The first information on the HTC Wizard leaked, shaking the world of (Windows Mobile-powered) smartphones. The revolutionary HTC offered large for that time display (2.8 inches QVGA) and small enough body, but still big QWERTY keyboard thanks to the fact it was sliding from the side, instead of vertically as a normal slider. This form-factor became popular quickly and many other manufacturers started using it, now being a common thing. We’ve seen it in various WM phones (ETEN, Toshiba, Asus) and in other devices like the Helio Ocean and the Samsung F700. It proved to be a success; it is not a key feature anymore.
What we have here is the HTC TyTN II, or the Kaiser as it was known before the official announcement. This is the successor of the TyTN (which replaces the Wizard) bringing resemblance in the design, but moving the form-factor to the next level. After the upper part slides and the keyboard is revealed, the Display tweaks at an angle and gives a laptop-like view, which makes it more comfortable to use.
As functionality, the TyTN II is very similar to the first TyTN with all the bells and whistles of the WM6 Professional OS, but it adds GPS chip for Navigation – the only thing that the predecessor lacked. The TYTN II is the first phone to offer TouchFlo, after the original HTC Touch. This shows that the software will be offered in more than one model in the HTC family of devices.
As design, the TyTN II resembles the first TyTN but also brings a whole bunch of changes. It is normally sized WM Professional phone, neither small nor ultra-slim. As our unit was not with retail box it didn’t have case with it, but when it hits the market, the phone will be offered with leather one for attaching to the belt where it is comfortably worn (we used another case).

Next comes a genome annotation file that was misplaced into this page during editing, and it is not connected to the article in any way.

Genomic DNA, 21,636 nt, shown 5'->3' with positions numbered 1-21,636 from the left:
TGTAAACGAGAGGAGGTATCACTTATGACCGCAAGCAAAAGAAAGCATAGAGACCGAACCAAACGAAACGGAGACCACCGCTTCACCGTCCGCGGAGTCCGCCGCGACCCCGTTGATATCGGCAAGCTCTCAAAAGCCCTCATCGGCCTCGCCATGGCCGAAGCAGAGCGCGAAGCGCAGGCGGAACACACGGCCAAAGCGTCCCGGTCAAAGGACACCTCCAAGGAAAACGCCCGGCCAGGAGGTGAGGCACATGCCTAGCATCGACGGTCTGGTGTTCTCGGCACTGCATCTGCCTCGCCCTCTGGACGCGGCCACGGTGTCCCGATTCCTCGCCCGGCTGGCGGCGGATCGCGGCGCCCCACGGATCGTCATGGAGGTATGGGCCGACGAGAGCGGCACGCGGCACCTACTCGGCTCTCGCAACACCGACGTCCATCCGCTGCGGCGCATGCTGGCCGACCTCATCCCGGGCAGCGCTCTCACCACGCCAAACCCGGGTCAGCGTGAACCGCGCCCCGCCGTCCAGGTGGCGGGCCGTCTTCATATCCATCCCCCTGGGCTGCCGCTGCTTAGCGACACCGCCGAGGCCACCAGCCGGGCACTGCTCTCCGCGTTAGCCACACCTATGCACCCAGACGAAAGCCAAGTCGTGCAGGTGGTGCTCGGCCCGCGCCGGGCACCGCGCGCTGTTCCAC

The TYTN II feels very well in the hand with its rubber-non-slippery back and rounded edges. Sliding it open is done extremely easily, thanks to the robust spring-assisted mechanism. You can push it from anywhere - even from the display . This is a big improvement over the first TyTN which lacks one and has to be slid-open manually. Unfortunately sometimes when you get the phone in your hand the slider slightly opens but fortunately goes back to its normal position because of the spring. Otherwise, the construction is very solid and well made, giving the feeling of a high-end device.
As we’ve mentioned earlier, the TyTN II comes with unique form factor, reminding of the HTC Shift (UMPC device). After you slide the display and reveal the keyboard, the upper part can be rotated at an angle of about 120-180 degrees, which means that when put at 120 degrees position the display will face towards you, even with the phone left on a table for example.
The rest of the design is very standard, PocketPC-style, with a few navigation keys and large display on the front. It is 2.8” with QVGA and 65k colors resolution which is typical for HTC WM Professional phones and its performance is also typical, with realistic colors. The big improvement we see here is that it is much brighter than the one of the TyTN, but this isn’t really of use outdoors where even at maximum brightness it easily dims and gets unreadable as other touch-screens. Another drawback in such situation is that it reflects almost as a mirror, additionally decreasing the chance to see what is on it. Honestly, we would have preferred to see a VGA (480x640) display with sensor for controlling of the backlight level. Eten (another Taiwanese manufacturer of WM phones) already announced a few PPCs with VGA displays (X800, X500+) and rumors claim that other are in development. As major manufacturer, HTC shouldn’t be late with announcing of such device.
If you prefer to use the phone with one hand, the navigation keys below the display will come to help. They are very similar in design to the ones of the first TyTN but are rearranged. Like Wizard, TyTN had 2 keys above the display and the TyTN II moves them next to the others below it. This results in smaller buttons and it is harder to distinguish one from the other. In pretty tiny area, HTC has fit total of 8 buttons and a D-pad, which isn’t really wise in our opinion but is a compromise, keeping in mind that the display is the main navigation tool.
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